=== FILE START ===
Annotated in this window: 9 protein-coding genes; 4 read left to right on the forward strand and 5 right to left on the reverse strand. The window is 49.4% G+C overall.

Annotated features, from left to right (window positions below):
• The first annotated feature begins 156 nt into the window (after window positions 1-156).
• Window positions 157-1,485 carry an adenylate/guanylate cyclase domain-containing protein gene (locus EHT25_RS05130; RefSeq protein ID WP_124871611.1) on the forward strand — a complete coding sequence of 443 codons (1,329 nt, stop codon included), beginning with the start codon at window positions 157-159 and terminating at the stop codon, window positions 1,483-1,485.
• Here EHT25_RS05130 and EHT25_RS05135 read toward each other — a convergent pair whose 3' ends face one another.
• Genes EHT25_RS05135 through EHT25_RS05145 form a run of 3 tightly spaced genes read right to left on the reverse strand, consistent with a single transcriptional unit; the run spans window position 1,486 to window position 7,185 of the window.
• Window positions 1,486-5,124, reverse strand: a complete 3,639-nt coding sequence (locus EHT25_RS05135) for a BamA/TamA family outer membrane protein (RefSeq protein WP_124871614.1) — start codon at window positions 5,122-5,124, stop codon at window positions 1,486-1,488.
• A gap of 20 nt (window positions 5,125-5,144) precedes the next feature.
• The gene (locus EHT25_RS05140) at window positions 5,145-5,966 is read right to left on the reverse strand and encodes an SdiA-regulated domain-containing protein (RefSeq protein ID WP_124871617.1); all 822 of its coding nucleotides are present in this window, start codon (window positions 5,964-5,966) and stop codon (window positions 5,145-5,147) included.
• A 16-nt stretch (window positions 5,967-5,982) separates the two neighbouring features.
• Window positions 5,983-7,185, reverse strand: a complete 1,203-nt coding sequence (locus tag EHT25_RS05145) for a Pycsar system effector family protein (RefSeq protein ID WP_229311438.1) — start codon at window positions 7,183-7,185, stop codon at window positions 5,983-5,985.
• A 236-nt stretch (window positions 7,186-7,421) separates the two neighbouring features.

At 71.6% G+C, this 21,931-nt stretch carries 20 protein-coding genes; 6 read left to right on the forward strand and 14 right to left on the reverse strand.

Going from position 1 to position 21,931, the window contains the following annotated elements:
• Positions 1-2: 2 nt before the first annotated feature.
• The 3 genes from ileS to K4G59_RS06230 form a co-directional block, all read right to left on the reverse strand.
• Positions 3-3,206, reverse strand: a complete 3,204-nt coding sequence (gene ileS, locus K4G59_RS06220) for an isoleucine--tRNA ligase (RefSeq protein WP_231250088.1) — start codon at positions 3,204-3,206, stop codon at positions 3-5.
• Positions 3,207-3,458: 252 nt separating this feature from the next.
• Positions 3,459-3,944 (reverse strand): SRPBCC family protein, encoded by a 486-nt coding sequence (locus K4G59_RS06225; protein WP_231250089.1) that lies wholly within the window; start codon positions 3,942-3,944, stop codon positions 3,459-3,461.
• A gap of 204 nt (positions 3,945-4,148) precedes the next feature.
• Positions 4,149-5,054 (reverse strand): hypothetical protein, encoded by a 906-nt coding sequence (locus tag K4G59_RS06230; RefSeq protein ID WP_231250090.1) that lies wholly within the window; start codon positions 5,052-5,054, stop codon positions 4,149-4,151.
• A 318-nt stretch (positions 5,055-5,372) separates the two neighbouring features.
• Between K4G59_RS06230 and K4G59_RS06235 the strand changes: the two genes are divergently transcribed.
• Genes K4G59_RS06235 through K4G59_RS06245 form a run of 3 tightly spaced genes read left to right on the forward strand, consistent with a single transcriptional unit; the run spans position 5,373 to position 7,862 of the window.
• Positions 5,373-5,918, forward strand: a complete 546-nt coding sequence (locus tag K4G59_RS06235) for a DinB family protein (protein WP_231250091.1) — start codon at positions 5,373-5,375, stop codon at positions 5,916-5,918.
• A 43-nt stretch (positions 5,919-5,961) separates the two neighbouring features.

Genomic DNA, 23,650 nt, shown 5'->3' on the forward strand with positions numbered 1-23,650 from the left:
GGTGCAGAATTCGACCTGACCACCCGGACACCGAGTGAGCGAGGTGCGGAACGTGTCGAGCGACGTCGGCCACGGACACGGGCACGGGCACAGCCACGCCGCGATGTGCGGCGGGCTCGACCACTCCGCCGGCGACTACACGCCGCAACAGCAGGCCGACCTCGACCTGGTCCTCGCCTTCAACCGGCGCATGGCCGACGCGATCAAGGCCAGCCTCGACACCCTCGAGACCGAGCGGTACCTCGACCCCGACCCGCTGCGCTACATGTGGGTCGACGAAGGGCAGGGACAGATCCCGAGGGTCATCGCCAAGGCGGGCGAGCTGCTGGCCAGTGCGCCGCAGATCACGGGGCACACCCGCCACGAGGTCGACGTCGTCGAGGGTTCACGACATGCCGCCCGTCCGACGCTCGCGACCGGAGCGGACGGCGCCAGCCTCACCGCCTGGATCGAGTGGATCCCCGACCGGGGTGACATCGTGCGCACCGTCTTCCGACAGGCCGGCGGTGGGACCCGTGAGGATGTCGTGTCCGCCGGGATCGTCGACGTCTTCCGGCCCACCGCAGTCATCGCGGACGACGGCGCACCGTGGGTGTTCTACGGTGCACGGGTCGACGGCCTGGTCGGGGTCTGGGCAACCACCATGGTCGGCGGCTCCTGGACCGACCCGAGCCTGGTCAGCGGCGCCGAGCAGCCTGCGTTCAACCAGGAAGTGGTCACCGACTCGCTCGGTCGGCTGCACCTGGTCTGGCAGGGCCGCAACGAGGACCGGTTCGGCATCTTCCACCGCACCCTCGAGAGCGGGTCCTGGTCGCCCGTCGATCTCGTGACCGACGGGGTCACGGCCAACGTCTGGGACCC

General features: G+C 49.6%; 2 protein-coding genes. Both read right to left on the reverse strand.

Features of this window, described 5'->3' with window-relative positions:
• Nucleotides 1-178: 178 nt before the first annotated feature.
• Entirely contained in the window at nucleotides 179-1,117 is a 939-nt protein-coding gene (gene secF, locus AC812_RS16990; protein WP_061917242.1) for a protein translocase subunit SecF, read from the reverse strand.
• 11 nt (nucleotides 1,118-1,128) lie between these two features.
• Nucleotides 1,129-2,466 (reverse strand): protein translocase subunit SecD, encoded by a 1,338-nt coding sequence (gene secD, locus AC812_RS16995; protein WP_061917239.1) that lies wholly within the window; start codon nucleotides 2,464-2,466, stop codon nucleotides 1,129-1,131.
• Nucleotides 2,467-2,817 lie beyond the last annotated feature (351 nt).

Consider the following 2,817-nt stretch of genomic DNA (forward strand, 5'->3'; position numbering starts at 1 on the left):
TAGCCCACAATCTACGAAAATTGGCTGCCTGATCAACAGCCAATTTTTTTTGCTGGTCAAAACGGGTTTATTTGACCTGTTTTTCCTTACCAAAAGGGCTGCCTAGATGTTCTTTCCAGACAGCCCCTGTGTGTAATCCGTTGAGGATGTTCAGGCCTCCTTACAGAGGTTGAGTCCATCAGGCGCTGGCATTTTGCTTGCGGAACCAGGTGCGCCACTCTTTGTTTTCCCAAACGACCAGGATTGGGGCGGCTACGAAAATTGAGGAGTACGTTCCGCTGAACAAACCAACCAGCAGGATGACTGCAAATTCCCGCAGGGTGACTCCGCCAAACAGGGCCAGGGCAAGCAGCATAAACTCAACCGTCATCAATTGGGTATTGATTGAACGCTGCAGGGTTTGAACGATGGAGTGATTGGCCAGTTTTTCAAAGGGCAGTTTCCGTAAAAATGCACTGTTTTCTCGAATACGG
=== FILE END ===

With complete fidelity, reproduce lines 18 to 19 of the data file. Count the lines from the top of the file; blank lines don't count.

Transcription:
• Positions 3,207-3,458: 252 nt separating this feature from the next.
• Positions 3,459-3,944 (reverse strand): SRPBCC family protein, encoded by a 486-nt coding sequence (locus K4G59_RS06225; protein WP_231250089.1) that lies wholly within the window; start codon positions 3,942-3,944, stop codon positions 3,459-3,461.